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Davis v. Knud-Hansen Memorial Hospital

decided: October 9, 1980.

RICHARD J. DAVIS, APPELLANT
v.
KNUD-HANSEN MEMORIAL HOSPITAL, GOVERNMENT OF THE VIRGIN ISLANDS, AND CURTIS R. COULAM, M.D. CURTIS R. COULAM, M.D., APPELLEE



APPEAL FROM THE DISTRICT COURT OF THE VIRGIN ISLANDS DIVISION OF ST. THOMAS AND ST. JOHN (D.C. Civil No. 77-271)

Before Adams, Maris and Sloviter, Circuit Judges.

Author: Sloviter

Opinion OF THE COURT

I.

On this appeal from a decision of the district court of the Virgin Islands, we are required to decide whether officers and employees of the Government of the Virgin Islands have blanket immunity for torts committed while they were acting in their official capacity. We hold they do not, and reverse the decision of the district court which held to the contrary.

II.

Plaintiff Richard Davis sued Knud-Hansen Memorial Hospital, an instrumentality of the Government of the Virgin Islands, the Government of the Virgin Islands, and Dr. Curtis R. Coulam, "a physician employed at Knud-Hansen Memorial Hospital," alleging that from November 15 to November 23, 1975, he was negligently treated by Dr. Coulam at Knud-Hansen for a compound fracture of the right tibia. Service of the complaint on Dr. Coulam was not effected for some time. In the interim the court dismissed the complaint as to the Hospital and the Government because of plaintiff's failure to comply with the procedural requirements of the Virgin Islands Tort Claims Act, V.I. Code Ann. tit. 33, §§ 3401-13 (Supp.1978).*fn1 That order is not the subject of this appeal.

Thereafter, Dr. Coulam was served. On January 15, 1979, he moved to dismiss plaintiff's complaint, alleging that he was immune from suit pursuant to section 2(b) of the Revised Organic Act of the Virgin Islands, 48 U.S.C. § 1541(b), or, in the alternative, on the ground of common law immunity. On October 5, 1979, the court granted defendant's motion and dismissed the complaint as to Dr. Coulam.

The district court held that section 2(b) of the Revised Organic Act of the Virgin Islands "clothed all officers and employees of the government with immunity from tort suits for all acts performed while acting within the scope of their employment." The court rejected the view articulated in a recent series of Virgin Islands cases that held there was no statutory immunity for government employees sued in their individual capacity. The court interpreted the decision of this court in Ocasio v. Bryan, 6 V.I. 43, 374 F.2d 11 (3d Cir. 1967), which denied statutory immunity to individual Government employees, as limited to suits for damages brought under 42 U.S.C. § 1983. The court held that section 2(b) of the Revised Organic Act should be interpreted analogously with the Federal Tort Claims Act, which the court apparently construed as providing immunity for federal employees even for negligence in the course of ministerial functions.*fn2 The court concluded that it was "difficult to adhere to the ministerial/discretionary dichotomy, however reasonable and logical it might be, when the plain language of our basic law commands otherwise." The court reasoned that the interest sought to be protected is that of the public fisc, and that "permitting suits against the government employees and officers does work to the financial detriment of the government" because public employees threatened with the possibility of legal action would demand that the government pay for their insurance. Therefore, defendant's motion to dismiss was granted, on the ground that's 2(b) confers immunity to all officers and employees of the Government of the Virgin Islands with respect to their official doings."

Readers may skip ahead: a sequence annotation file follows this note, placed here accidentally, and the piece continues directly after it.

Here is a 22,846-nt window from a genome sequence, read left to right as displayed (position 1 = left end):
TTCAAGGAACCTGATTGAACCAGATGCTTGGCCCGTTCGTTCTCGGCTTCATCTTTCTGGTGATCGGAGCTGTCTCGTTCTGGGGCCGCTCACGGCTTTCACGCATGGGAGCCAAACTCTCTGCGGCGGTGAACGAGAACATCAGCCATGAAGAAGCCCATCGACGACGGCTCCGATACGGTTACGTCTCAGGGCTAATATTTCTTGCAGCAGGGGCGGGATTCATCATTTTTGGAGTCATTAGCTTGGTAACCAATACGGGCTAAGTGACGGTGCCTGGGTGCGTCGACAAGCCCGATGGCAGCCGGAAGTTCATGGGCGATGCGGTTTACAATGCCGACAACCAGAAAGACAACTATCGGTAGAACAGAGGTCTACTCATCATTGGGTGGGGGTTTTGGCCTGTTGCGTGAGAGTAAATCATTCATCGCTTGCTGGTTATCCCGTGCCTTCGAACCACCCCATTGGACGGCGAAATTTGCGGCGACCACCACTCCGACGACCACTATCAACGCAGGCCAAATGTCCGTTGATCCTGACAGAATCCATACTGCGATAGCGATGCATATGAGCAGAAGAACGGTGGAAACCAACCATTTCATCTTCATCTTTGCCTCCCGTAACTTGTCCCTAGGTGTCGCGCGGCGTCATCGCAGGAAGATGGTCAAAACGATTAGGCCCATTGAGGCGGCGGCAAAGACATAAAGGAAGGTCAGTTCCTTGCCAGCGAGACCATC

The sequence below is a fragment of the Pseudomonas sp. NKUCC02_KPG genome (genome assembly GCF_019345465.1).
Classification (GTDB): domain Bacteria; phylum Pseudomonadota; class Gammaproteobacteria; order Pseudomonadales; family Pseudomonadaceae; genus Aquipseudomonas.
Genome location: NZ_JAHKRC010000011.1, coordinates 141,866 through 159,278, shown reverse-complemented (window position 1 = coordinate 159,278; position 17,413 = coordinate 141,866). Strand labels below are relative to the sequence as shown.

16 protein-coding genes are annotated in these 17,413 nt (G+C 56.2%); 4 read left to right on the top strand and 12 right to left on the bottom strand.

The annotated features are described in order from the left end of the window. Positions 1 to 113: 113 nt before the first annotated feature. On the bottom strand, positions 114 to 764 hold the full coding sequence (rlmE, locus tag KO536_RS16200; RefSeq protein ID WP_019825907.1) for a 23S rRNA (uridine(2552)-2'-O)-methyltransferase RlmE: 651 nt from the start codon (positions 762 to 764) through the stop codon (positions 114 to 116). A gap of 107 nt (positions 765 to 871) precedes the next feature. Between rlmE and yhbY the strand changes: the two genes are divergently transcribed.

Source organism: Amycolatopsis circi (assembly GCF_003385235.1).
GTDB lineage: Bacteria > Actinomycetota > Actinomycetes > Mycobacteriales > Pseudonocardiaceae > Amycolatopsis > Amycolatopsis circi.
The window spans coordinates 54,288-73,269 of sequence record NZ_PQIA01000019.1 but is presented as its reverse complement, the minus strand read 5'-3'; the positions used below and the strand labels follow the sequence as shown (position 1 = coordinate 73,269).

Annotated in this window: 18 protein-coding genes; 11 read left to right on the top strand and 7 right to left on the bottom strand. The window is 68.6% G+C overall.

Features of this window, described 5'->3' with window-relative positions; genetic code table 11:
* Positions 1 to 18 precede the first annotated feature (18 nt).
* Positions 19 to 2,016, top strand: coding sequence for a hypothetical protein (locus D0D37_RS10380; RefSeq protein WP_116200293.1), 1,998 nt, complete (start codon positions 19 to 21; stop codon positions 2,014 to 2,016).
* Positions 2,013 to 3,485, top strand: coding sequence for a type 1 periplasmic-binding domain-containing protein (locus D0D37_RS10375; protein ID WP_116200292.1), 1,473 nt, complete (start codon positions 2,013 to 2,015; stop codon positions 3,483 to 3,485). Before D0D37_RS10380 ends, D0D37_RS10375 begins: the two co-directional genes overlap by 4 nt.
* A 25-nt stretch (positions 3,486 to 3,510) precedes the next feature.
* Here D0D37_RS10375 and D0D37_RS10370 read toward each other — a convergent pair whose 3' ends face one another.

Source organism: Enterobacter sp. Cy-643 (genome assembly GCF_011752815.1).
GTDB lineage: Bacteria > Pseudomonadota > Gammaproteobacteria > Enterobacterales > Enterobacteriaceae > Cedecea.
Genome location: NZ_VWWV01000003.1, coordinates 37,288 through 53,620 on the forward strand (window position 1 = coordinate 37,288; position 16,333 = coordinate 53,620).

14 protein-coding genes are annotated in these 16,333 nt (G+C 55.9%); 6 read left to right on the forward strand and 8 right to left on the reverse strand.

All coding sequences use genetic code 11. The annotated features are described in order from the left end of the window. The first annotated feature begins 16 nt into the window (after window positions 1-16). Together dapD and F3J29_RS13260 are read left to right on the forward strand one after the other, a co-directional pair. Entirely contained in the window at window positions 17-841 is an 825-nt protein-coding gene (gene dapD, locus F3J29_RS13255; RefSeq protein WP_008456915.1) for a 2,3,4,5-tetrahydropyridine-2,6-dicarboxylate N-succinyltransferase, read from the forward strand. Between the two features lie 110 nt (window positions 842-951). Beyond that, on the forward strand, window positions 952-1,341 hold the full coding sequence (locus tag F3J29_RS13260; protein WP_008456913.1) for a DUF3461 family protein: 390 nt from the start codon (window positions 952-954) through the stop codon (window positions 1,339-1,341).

III.

Resolution of this issue requires analysis of the conflicting lines of cases on the scope of the immunity granted by section 2(b) of the Revised Organic Act that emanated from the two district court judges of the Virgin Islands, Judge Christian who wrote the opinion in the instant case and the late Judge Young. Section 2(b) of the Revised Organic Act of July 22, 1954, which provides for the territorial government of the Virgin Islands, states:

The government of the Virgin Islands ... shall have the right to sue by such name and in cases arising out of contract, to be sued:

Provided, That no tort action shall be brought against the government of the Virgin Islands or against any officer or employee thereof in his official capacity without the consent of the legislature constituted by (this Act).

48 U.S.C. § 1541(b).*fn3 In 1971, the legislature of the Virgin Islands enacted the Virgin Islands Tort Claims Act which, inter alia, waived ...


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